Best New Artists of 2013 Who Will Carry You into 2014

While the year 2013 was swallowed by the controversial pop-monster that is Miley Cyrus and her party album, “Bangerz,” (even the Waltonian got in on the fun), 2013 saw that mainstream and independent music productions continued to excite audiences. Yes, our ears were assaulted by the over-played mega-duo, Macklemore and Ryan Lewis; but last year also gave us the rising star of the brooding 17-year-old Aussie, Lorde, with her charmingly poetic ode to youth, “Royals.” The year also saw Justin Timberlake’s triumphant return from Hollywood with 2013’s best-selling album, “The 20/20 Experience – 1 of 2.” While we hope Adele will drop some unexpected music in 2014 (Beyonce-style), here are three songs of 2013 from three fresh-new artists that will carry us into the new year.

1. “Follow Your Arrow” by Kacey Musgraves

While pop-country still belongs to Taylor Swift, her 2012 hit album, “Red,” moved away from Swift’s early innocent diarist simplicity to being a reason to throw shade at ex-boyfriends on award show stages. Pop-country in 2013 tracked the rise of Kacey Musgraves, whose hit-single “Follow Your Arrow” sounds like early-Swift, but with more edge. “Follow Your Arrow” is a charming, folksy reminder that no matter what you do (whether prudish or scandalous), someone is going to judge you, but whether you just keep straight (or take a winding road), just keep going forward.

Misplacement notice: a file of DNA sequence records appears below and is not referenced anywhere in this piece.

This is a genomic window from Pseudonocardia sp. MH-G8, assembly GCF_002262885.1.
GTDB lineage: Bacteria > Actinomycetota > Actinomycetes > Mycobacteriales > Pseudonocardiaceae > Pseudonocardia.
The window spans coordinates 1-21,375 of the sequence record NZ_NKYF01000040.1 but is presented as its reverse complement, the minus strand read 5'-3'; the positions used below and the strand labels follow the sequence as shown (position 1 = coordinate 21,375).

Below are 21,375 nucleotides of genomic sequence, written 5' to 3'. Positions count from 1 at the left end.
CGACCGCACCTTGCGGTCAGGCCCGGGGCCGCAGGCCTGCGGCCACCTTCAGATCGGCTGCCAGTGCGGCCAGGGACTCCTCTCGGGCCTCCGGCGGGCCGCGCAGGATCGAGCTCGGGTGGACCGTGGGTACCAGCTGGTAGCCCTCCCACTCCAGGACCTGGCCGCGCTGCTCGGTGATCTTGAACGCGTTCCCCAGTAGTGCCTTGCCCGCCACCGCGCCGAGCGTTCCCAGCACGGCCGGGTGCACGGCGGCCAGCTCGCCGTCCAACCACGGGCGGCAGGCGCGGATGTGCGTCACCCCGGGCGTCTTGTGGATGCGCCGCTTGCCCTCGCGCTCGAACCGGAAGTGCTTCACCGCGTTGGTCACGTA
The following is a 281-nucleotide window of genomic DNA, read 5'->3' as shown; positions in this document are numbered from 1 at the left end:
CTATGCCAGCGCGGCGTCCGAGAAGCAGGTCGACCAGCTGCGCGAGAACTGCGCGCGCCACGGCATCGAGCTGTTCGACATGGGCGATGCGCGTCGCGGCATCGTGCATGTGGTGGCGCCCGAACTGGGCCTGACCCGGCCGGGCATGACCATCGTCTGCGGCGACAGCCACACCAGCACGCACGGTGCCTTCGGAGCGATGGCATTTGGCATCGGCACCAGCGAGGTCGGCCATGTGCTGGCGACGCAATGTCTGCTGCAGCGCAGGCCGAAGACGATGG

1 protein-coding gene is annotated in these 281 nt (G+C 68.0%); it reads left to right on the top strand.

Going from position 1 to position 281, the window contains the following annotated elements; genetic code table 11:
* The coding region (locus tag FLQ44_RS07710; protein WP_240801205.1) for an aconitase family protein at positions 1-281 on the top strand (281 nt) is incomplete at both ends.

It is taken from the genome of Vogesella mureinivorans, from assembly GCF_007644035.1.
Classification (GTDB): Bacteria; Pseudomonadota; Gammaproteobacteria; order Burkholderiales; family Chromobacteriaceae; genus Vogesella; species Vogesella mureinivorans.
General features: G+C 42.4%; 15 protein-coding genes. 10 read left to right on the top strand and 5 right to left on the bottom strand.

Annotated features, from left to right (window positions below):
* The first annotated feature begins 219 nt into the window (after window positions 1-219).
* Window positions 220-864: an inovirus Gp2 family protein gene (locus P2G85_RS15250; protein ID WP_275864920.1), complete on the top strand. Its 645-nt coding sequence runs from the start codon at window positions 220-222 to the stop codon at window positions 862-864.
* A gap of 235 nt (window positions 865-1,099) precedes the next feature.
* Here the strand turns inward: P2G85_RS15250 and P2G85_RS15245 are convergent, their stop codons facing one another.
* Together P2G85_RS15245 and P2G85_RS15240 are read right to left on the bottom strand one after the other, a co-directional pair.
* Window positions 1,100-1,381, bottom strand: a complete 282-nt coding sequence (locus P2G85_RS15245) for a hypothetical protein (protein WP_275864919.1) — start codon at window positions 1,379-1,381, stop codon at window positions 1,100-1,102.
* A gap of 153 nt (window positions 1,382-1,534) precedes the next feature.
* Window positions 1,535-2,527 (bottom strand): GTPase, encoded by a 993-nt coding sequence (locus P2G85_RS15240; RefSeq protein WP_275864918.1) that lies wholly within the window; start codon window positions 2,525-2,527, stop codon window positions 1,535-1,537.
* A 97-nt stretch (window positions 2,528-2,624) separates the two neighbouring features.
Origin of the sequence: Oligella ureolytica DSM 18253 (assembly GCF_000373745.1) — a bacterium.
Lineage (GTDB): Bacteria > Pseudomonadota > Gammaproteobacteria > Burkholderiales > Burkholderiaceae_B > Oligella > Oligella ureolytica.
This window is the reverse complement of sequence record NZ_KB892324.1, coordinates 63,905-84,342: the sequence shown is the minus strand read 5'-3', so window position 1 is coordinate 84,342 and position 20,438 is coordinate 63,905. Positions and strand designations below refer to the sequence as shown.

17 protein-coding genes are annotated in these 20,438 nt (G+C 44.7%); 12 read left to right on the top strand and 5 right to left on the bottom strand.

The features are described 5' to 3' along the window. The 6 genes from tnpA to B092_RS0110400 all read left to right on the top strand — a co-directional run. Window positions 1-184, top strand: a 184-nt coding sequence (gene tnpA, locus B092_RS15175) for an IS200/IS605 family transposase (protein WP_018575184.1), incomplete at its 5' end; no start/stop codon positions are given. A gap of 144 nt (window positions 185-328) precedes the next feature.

2. “Retrograde” by James Blake

The soul and electronic-pop combination in 2013 was dominated by Justin Timberlake and Robin Thicke, but James Blake’s  album “Overgrown,” and its best song, “Retrograde,” is electronic and alternative, blending Blake’s low-registered soulful crooning with the blare of a whining electric piano. “Retrograde” is brooding, mysterious, and unlike most of the pounding synthetic music of 2013. If you’re dying to hear more from the likes of electronic, indie folk artist Bon Iver, then Blake will fulfill your needs for 2014

3.“You Bring the Savage Out of Me” by Cecile McLorin Salvant

Twenty-three year old Salvant is a vocal original, and the music industry hasn’t seen much of that since 2005, with Amy Winehouse’s Grammy-winning, “Back to Black.” Salvant is a throw-back to jazz greats like Bessie Smith and Nina Simone. Classic ska and jazz tunes are not most millennials’ taste, but Salvant’s winding and expansive voice is beautiful, as she croons and skips through a remake of “You Bring the Savage Out of Me” by 1930s jazz star, Valaida Snow.


Sources: National Public Radio, The Pitchfork Review,,


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